Emma is my best cat.
Hands down, she is the #1 champ. She has the other cats beat in terms of personality and cuteness. Nobody can surpass her all-around awesomeness and poonchy tummy. Look at her smoochy face. Her little pink lips. The adorable flame up her face. I have some great cats, but when you combine Emma’s good looks with her sweet personality, she’s a winner.
We pay more attention to Scrubby with his pees.
And Jake with his old-man-breathing-problems.
And Molly with her diva-like behavior.
My cats aren’t anything like your outstanding employees, but I’m pretty sure you aren’t giving your best employees what they deserve. You probably brag about your marvelous culture and your fringe benefits. Maybe you do pre-cations, which deserves a ranty blog post on its own.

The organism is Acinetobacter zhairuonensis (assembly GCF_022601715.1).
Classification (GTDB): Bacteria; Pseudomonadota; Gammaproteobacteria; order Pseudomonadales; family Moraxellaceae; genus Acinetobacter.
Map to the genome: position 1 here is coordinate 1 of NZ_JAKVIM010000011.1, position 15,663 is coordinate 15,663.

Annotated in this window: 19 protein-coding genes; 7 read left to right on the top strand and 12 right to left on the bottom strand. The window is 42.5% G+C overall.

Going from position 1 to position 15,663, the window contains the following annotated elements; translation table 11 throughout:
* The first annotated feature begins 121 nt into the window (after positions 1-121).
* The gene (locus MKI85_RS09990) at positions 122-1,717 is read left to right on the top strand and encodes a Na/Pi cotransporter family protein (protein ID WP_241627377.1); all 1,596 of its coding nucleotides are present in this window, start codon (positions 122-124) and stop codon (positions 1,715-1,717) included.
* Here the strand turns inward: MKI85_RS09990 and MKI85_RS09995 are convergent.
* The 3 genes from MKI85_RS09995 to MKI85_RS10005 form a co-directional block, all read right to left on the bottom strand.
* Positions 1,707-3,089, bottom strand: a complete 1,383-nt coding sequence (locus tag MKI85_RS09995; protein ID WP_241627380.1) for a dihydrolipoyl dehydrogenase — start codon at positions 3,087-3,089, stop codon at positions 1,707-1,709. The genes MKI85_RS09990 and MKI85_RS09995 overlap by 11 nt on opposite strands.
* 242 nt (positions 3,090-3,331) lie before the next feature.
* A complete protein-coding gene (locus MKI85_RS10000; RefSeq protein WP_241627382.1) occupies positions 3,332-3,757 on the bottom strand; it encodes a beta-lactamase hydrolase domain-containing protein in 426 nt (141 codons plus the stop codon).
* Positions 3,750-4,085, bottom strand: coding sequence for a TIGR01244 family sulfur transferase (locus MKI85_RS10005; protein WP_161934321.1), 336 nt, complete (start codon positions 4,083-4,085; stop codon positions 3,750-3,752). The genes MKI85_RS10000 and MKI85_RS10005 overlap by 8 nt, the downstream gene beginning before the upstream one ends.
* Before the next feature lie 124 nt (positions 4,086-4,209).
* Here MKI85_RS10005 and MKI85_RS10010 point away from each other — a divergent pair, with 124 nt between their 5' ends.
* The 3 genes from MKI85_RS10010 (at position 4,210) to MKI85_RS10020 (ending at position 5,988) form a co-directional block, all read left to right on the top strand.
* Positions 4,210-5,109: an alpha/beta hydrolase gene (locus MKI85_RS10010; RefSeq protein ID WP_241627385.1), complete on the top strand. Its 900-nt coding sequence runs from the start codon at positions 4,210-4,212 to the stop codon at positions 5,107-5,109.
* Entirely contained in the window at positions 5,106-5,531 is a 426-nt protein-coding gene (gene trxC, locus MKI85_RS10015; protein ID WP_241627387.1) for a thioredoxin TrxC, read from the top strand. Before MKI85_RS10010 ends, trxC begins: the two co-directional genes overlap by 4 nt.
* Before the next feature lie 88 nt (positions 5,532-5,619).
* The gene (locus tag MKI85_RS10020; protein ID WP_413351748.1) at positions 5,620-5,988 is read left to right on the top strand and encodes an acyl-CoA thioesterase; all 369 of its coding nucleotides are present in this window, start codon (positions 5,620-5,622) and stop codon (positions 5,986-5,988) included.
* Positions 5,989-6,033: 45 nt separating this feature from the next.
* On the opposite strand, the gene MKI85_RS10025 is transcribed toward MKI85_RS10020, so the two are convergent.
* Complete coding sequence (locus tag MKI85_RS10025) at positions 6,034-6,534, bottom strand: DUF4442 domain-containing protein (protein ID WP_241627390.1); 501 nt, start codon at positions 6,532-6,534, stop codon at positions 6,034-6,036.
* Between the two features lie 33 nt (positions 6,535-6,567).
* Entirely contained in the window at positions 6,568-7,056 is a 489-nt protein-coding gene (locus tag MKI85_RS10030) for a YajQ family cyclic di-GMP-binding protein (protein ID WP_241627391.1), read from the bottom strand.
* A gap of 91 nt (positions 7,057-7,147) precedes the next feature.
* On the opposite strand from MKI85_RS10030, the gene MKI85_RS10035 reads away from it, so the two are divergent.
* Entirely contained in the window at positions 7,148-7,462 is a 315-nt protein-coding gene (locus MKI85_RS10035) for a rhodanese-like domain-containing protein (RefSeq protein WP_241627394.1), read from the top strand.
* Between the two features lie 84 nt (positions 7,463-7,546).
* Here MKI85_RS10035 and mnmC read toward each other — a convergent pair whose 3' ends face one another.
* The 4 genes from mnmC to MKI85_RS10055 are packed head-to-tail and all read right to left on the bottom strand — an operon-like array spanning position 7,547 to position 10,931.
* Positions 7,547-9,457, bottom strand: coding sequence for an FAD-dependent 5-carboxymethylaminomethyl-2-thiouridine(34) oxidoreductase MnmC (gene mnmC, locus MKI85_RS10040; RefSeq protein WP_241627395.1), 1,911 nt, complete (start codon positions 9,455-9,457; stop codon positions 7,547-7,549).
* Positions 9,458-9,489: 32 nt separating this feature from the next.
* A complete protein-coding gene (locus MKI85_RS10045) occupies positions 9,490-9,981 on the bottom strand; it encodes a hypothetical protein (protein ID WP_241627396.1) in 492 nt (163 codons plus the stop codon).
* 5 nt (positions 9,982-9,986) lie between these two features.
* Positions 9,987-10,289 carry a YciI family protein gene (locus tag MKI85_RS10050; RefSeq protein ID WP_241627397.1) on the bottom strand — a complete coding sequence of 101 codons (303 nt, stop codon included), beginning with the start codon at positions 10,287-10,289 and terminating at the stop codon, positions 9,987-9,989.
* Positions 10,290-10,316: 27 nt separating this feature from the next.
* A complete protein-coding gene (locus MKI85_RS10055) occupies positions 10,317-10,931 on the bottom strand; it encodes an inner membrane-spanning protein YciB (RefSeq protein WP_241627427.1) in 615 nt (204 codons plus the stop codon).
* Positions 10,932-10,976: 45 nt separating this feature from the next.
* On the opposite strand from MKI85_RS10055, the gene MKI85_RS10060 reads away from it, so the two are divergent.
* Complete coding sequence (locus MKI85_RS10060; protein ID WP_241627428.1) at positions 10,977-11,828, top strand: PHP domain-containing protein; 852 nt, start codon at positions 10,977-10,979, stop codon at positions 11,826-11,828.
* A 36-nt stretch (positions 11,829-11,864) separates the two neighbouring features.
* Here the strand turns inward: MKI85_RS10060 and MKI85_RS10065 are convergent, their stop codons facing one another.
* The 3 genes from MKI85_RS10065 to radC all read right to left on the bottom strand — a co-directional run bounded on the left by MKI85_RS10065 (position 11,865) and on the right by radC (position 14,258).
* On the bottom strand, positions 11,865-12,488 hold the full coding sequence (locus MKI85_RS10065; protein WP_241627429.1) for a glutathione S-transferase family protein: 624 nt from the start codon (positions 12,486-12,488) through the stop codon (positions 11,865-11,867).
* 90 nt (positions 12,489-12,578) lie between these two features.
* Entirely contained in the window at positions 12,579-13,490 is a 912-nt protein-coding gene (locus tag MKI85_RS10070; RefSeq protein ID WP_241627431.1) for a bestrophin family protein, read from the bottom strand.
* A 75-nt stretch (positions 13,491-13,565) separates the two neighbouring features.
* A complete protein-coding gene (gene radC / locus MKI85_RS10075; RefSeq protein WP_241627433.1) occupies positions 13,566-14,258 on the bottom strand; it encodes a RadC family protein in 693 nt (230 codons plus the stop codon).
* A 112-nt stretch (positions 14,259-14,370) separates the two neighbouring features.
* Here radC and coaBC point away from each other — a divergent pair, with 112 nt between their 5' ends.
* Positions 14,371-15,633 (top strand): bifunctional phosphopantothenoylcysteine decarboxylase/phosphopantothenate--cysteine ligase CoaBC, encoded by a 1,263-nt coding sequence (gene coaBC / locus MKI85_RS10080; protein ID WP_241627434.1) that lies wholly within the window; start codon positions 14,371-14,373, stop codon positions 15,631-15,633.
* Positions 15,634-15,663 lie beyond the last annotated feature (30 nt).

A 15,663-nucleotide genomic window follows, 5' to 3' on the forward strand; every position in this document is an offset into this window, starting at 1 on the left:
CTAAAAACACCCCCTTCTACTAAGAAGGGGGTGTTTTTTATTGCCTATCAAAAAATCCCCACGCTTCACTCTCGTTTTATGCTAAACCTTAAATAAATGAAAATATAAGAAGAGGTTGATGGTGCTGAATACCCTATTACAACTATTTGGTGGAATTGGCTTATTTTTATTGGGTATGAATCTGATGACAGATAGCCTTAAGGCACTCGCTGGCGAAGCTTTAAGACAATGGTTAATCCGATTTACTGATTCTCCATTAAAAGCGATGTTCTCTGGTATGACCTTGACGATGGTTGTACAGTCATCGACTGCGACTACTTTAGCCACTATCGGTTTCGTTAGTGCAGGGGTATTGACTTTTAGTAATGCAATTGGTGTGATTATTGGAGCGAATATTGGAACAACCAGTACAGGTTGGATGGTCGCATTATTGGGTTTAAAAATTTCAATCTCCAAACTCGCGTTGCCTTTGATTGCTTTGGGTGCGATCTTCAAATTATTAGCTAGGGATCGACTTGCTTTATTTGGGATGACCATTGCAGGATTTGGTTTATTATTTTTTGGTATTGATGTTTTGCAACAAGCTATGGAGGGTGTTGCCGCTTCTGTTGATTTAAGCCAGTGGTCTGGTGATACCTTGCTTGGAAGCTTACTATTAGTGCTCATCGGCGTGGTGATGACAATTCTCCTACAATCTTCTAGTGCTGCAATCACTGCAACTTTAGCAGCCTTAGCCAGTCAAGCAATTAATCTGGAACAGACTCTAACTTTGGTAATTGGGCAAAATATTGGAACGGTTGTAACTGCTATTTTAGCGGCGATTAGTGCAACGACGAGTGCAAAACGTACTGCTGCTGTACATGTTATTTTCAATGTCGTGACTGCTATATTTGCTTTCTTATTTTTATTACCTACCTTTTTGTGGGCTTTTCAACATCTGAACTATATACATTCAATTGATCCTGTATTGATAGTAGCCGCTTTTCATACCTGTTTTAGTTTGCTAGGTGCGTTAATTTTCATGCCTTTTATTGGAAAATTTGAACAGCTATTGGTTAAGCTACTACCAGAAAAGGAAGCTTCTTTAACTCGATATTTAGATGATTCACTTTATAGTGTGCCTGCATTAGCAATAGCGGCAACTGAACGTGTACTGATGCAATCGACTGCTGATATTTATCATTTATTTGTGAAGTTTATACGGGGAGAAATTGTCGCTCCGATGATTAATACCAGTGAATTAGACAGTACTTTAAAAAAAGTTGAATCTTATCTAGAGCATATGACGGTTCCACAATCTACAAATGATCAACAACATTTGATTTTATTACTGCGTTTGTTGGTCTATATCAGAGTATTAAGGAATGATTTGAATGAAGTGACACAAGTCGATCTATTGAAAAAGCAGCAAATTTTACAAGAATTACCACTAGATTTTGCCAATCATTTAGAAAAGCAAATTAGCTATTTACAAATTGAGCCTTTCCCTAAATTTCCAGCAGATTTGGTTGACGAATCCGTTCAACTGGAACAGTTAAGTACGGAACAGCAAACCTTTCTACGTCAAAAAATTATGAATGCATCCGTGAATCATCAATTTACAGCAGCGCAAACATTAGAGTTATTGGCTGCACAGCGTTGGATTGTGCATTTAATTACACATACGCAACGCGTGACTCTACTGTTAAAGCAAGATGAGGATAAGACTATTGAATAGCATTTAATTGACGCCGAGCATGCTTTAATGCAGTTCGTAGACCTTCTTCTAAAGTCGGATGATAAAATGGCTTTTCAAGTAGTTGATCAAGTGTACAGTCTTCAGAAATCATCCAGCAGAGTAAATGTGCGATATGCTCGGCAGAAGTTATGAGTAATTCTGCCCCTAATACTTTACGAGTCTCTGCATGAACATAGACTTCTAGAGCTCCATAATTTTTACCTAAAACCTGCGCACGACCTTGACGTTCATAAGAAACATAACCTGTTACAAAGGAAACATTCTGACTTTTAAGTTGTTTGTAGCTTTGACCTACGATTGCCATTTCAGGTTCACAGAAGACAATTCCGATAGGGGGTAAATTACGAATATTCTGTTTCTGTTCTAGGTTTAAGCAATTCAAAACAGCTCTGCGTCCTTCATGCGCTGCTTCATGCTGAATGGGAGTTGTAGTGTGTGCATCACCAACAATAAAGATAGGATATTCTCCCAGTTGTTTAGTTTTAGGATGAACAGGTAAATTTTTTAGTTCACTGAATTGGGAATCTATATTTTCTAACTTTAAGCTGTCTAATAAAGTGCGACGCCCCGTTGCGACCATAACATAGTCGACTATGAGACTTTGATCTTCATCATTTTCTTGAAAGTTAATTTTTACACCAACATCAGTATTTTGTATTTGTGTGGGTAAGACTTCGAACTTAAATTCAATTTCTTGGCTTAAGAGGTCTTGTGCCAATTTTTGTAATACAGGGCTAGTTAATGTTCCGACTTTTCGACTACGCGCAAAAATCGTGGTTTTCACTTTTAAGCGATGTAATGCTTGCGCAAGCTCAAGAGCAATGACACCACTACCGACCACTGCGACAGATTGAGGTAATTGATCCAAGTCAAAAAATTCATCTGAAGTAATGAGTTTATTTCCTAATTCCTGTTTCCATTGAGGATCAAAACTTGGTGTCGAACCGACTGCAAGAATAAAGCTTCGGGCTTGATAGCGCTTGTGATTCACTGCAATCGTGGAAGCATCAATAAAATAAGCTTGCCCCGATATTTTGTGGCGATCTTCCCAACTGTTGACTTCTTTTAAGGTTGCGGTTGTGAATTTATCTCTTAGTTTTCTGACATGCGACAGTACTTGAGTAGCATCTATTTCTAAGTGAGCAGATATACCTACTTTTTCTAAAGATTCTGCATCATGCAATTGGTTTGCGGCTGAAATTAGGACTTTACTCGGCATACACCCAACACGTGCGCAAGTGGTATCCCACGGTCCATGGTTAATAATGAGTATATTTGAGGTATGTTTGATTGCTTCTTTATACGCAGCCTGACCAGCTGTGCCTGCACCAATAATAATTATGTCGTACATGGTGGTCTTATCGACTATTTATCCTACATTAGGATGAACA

But you don’t give your best employees what they need.
Luckily, I think your best employees are like Emma. They get a quarter of the attention they deserve, but because they are so exceptional, it’s fine. They are autonomous human beings (and a cat) who can keep themselves occupied.
The one glaring difference between Emma and your best employees? Emma doesn’t have a choice about her employer. Not that she would go anywhere, but it’s nice to have her locked into a lifetime contract.
You better hope that your best employees like you as much as my poonchy cat likes me.